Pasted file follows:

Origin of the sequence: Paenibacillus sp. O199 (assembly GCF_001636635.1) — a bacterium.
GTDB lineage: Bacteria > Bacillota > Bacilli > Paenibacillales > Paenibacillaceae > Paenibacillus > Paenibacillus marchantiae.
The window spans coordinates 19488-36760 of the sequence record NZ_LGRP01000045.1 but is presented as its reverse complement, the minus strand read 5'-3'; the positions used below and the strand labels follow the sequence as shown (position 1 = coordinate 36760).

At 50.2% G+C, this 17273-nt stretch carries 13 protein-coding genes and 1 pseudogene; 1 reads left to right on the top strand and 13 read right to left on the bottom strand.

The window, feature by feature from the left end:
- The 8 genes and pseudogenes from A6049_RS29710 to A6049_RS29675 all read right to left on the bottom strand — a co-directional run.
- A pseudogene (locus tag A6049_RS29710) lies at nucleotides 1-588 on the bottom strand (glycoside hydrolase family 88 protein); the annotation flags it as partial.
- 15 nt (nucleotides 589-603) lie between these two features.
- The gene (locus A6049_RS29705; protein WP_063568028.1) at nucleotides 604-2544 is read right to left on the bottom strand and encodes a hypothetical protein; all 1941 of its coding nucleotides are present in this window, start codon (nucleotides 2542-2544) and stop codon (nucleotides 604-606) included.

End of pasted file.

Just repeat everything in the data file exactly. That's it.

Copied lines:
Origin of the sequence: Paenibacillus sp. O199 (assembly GCF_001636635.1) — a bacterium.
GTDB lineage: Bacteria > Bacillota > Bacilli > Paenibacillales > Paenibacillaceae > Paenibacillus > Paenibacillus marchantiae.
The window spans coordinates 19488-36760 of the sequence record NZ_LGRP01000045.1 but is presented as its reverse complement, the minus strand read 5'-3'; the positions used below and the strand labels follow the sequence as shown (position 1 = coordinate 36760).

At 50.2% G+C, this 17273-nt stretch carries 13 protein-coding genes and 1 pseudogene; 1 reads left to right on the top strand and 13 read right to left on the bottom strand.

The window, feature by feature from the left end:
- The 8 genes and pseudogenes from A6049_RS29710 to A6049_RS29675 all read right to left on the bottom strand — a co-directional run.
- A pseudogene (locus tag A6049_RS29710) lies at nucleotides 1-588 on the bottom strand (glycoside hydrolase family 88 protein); the annotation flags it as partial.
- 15 nt (nucleotides 589-603) lie between these two features.
- The gene (locus A6049_RS29705; protein WP_063568028.1) at nucleotides 604-2544 is read right to left on the bottom strand and encodes a hypothetical protein; all 1941 of its coding nucleotides are present in this window, start codon (nucleotides 2542-2544) and stop codon (nucleotides 604-606) included.